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Jennifer M. Miller is a scholar of U.S. foreign relations since 1945, focusing on interactions between the United States and Northeast Asia. Her research examines the intersections between international interactions and domestic ideas, ideologies, and political narratives; her work explores how new interactions between America and East Asia after World War II transformed both sides' thinking about democracy, citizenship, economic growth, and education. Miller received her Ph.D. in the history of U.S. foreign relations and international history from the University of Wisconsin-Madison in 2012. She currently offers courses on the history of U.S. foreign relations, the Cold War, and World War II in the Pacific
The John Sloan Dickey Center for International Understanding
"Building a Capitalist Consciousness: Japan and Visions of Capitalist Asia" in Christopher R.W. Dietrich ed., Diplomacy and Capitalism: The Political Economy of U.S. Foreign Relations (University of Pennsylvania Press, 2022), 154 – 178.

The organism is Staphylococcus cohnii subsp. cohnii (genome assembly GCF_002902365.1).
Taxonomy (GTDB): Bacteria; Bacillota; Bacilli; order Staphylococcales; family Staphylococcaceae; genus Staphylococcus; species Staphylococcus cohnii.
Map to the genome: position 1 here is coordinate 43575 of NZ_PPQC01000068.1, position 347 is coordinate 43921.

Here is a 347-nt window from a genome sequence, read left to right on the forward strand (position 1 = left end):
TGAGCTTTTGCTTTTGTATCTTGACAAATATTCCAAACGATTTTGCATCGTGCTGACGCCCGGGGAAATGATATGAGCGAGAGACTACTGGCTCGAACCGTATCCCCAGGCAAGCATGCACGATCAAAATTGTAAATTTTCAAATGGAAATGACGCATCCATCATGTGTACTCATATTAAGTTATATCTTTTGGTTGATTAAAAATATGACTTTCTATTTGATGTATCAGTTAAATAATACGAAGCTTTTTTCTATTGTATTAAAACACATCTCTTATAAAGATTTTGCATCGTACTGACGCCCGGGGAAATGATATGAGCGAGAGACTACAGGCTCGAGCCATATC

"Neo Conservatives and Neo-Confucians: East Asian Growth and the Celebration of Tradition," Modern Intellectual History 18, no. 3 (September 2021), DOI: https://doi.org/10.1017/S147924432000027X
"Adam Smith's Arthritis: Japan and Fears of American Decline" in Jonathan Hunt and Simon Miles eds., The Reagan Moment: America and the World in the 1980s (Cornell University Press, 2021), 387 – 413.
"From Mental Slavery to Brainwashing: Anti-Catholic Legacies in Anti-Communist Polemics," in Todd Weir and Hugh McLeod ed., Defending the Faith: Religious and Secular Apologetics in Twentieth Century Politics. Oxford University Press, 2020 [co-authored with Udi Greenberg].
"Japan and the Vietnam War," in Lien-Hang Nguyen and Andrew Preston eds., The Cambridge History of the Vietnam War, Volume 2, 1963 – 1968.